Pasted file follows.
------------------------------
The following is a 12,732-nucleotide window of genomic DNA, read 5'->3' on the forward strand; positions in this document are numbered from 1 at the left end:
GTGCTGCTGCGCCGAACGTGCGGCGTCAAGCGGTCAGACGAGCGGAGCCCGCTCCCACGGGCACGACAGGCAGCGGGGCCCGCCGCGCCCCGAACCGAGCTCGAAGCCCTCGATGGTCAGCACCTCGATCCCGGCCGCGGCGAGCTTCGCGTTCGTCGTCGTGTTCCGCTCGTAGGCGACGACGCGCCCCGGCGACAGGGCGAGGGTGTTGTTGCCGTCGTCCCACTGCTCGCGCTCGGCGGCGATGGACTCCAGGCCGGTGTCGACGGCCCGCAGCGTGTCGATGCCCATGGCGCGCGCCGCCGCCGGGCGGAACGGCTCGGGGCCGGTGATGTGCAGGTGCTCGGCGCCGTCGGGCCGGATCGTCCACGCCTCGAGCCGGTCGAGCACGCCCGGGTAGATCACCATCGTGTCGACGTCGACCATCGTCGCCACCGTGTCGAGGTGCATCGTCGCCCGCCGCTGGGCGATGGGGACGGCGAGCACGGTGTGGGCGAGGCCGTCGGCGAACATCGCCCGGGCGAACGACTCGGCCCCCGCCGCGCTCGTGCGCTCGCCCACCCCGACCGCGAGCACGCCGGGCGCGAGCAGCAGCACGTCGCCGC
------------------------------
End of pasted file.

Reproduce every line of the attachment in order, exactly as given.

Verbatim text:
The following is a 12,732-nucleotide window of genomic DNA, read 5'->3' on the forward strand; positions in this document are numbered from 1 at the left end:
GTGCTGCTGCGCCGAACGTGCGGCGTCAAGCGGTCAGACGAGCGGAGCCCGCTCCCACGGGCACGACAGGCAGCGGGGCCCGCCGCGCCCCGAACCGAGCTCGAAGCCCTCGATGGTCAGCACCTCGATCCCGGCCGCGGCGAGCTTCGCGTTCGTCGTCGTGTTCCGCTCGTAGGCGACGACGCGCCCCGGCGACAGGGCGAGGGTGTTGTTGCCGTCGTCCCACTGCTCGCGCTCGGCGGCGATGGACTCCAGGCCGGTGTCGACGGCCCGCAGCGTGTCGATGCCCATGGCGCGCGCCGCCGCCGGGCGGAACGGCTCGGGGCCGGTGATGTGCAGGTGCTCGGCGCCGTCGGGCCGGATCGTCCACGCCTCGAGCCGGTCGAGCACGCCCGGGTAGATCACCATCGTGTCGACGTCGACCATCGTCGCCACCGTGTCGAGGTGCATCGTCGCCCGCCGCTGGGCGATGGGGACGGCGAGCACGGTGTGGGCGAGGCCGTCGGCGAACATCGCCCGGGCGAACGACTCGGCCCCCGCCGCGCTCGTGCGCTCGCCCACCCCGACCGCGAGCACGCCGGGCGCGAGCAGCAGCACGTCGCCGC